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Providence
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Passport to go to Montreal?

Does anyone know the official rule on passports for people entering Canada from the US and then returning?

I have heard that there is a new rule that states you must have a valid passport to go. But I have also heard that you can just have a proof of citizenship (such as birth certificate) as long as you have a picture ID with it.

Also, if we take a bus into canada from Boston, will we still need passports?

If anyone has any information, let me know because our vacation depends on it.

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1. Re: Passport to go to Montreal?

That question has come up on some other boards. Lizard1978 gave this answer on the Niagara Falls ON forum:

The following is from the US State Department website:

ENTRY/EXIT REQUIREMENTS: All persons entering Canada may be required to present proof of citizenship and identity. U.S. citizens are encouraged to show a U.S. passport. If they do not have a passport, they should be prepared to provide a government-issued photo ID (e.g. Driver’s License) and proof of U.S. citizenship such as a birth certificate, naturalization certificate, or expired U.S. passport

Here's the link as well. …state.gov/travel/cis_pa_tw/cis/cis_1082.html

Montreal, Canada
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for Quebec, Montreal, Quebec City, Mont Tremblant, Miami, Miami Beach
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2. Re: Passport to go to Montreal?

Just to add that the rules for admission to the U.S, even for U.S. citizens have been changed. Theorically by the end of 2006 you might not need a passport to get in Canada but would need one to get back to the States!

But this is not due until the end of 2006 and there is talks of postponing it since there is so much commercial and touristic traffic between the two countries. Just ask Donald Rumsfeld what he intends to do!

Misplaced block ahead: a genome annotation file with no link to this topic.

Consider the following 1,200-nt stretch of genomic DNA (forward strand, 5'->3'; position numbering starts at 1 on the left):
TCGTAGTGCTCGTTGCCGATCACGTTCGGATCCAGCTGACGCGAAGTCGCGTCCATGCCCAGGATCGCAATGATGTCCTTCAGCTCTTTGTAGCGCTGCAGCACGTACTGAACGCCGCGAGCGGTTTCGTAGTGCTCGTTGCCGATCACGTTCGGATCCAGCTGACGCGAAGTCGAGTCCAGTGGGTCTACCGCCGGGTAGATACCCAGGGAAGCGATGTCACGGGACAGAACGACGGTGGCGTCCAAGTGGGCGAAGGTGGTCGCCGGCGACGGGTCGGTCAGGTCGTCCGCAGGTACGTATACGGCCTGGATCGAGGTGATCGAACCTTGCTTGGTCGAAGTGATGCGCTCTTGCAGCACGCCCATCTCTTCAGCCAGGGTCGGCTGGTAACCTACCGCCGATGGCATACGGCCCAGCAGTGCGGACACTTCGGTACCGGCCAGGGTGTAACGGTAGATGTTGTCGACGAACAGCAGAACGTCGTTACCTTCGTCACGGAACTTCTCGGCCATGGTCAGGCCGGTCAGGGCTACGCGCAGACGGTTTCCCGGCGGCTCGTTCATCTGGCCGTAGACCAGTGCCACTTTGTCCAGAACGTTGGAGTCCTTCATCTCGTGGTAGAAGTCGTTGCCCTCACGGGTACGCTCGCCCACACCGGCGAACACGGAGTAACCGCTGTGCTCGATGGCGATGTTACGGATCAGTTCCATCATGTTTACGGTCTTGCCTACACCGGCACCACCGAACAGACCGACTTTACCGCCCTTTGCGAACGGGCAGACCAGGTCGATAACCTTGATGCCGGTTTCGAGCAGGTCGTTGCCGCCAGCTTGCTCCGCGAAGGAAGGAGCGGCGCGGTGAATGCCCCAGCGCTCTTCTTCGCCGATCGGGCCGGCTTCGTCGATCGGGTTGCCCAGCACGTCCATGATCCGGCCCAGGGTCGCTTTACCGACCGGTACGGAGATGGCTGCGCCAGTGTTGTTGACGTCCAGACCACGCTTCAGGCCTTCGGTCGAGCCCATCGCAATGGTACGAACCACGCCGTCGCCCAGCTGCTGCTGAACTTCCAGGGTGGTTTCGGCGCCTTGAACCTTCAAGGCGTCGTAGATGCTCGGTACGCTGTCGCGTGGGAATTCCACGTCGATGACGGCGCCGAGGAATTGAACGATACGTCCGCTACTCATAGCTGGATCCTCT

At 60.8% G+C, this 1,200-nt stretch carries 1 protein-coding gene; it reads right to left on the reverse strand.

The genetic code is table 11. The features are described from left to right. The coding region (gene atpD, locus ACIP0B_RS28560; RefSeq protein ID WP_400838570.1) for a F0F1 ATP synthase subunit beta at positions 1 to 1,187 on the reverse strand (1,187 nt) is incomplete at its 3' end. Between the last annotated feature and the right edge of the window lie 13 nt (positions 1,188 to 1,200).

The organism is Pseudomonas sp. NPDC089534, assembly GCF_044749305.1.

Anyway you are probably planning to come to Montreal within the next few months so ... No problems! But if coming by bus have i.d. and everything else on hand with your bust ticket, the bus driver will have to check them before admitting you to the bus (but this might happen only in Burlington depending on the bus).

But on the other end, with increased security measures everywhere, I really suggest that you do try to get passports in the near future. Even in your own country it is the best piece of I.D. that you can get.

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3. Re: Passport to go to Montreal?

Just a small note regarding the increased security - Passport or other new issue that is coming into effect:

When traveling by air (planes) the "in effect" date is January 1st, 2007

When traveling by land (train, car, bus, etc) the 'in effect' date is January 1st, 2008.

And yeah, the powers that be are still working on the details so that this security measure doesn't negatively impact Canada-U.S. trade and tourism.

Roswell, New Mexico
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4. Re: Passport to go to Montreal?

Pssports aren't needed, but they make your life easier. If you're near a major city, you used to be able to get passports w/i a couple of weeks. If you plant to travel much, you might as well. See the following link:

…state.gov/passport/get/first/first_831.html

Going in, the Canadians might ask for ID, or maybe they won't. If anything, they ask where you're heading, why, when are you returning, how much cash you have, and if you're a criminal.

Coming back, the US Customs folks will want ID, and a driver's license generally is OK unless you're a smart-aleck. Birth-certificate is a good idea, and technically required. All the DL shows is that you can drive in your home state. The questions will generally be the same.

One tip: your life will be much easier if you hit the ports early (before (9AM). The traffic tends to stack up, especially at the major crossings. If you're taking a bus, it'll stop and all will have to do this.

Montreal